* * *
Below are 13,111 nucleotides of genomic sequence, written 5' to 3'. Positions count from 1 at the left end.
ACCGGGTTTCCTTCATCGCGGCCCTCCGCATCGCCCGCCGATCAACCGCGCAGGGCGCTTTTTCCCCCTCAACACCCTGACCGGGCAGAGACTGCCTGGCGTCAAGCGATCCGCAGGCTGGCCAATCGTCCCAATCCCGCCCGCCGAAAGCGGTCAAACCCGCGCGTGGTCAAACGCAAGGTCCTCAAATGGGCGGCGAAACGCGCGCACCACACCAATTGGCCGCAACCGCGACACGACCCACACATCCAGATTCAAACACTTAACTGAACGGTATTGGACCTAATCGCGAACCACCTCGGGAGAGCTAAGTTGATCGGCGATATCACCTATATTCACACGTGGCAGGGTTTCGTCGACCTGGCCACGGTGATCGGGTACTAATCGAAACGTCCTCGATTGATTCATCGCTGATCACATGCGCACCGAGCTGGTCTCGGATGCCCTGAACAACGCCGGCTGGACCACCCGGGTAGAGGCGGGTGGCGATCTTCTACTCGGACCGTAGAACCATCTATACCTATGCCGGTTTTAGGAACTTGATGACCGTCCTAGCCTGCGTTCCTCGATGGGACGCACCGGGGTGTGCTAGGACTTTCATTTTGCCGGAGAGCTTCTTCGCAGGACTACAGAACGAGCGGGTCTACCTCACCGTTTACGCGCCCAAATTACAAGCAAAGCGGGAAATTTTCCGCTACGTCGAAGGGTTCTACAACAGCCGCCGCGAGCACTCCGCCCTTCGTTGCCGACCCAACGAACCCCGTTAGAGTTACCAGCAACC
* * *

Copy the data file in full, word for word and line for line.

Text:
Below are 13,111 nucleotides of genomic sequence, written 5' to 3'. Positions count from 1 at the left end.
ACCGGGTTTCCTTCATCGCGGCCCTCCGCATCGCCCGCCGATCAACCGCGCAGGGCGCTTTTTCCCCCTCAACACCCTGACCGGGCAGAGACTGCCTGGCGTCAAGCGATCCGCAGGCTGGCCAATCGTCCCAATCCCGCCCGCCGAAAGCGGTCAAACCCGCGCGTGGTCAAACGCAAGGTCCTCAAATGGGCGGCGAAACGCGCGCACCACACCAATTGGCCGCAACCGCGACACGACCCACACATCCAGATTCAAACACTTAACTGAACGGTATTGGACCTAATCGCGAACCACCTCGGGAGAGCTAAGTTGATCGGCGATATCACCTATATTCACACGTGGCAGGGTTTCGTCGACCTGGCCACGGTGATCGGGTACTAATCGAAACGTCCTCGATTGATTCATCGCTGATCACATGCGCACCGAGCTGGTCTCGGATGCCCTGAACAACGCCGGCTGGACCACCCGGGTAGAGGCGGGTGGCGATCTTCTACTCGGACCGTAGAACCATCTATACCTATGCCGGTTTTAGGAACTTGATGACCGTCCTAGCCTGCGTTCCTCGATGGGACGCACCGGGGTGTGCTAGGACTTTCATTTTGCCGGAGAGCTTCTTCGCAGGACTACAGAACGAGCGGGTCTACCTCACCGTTTACGCGCCCAAATTACAAGCAAAGCGGGAAATTTTCCGCTACGTCGAAGGGTTCTACAACAGCCGCCGCGAGCACTCCGCCCTTCGTTGCCGACCCAACGAACCCCGTTAGAGTTACCAGCAACC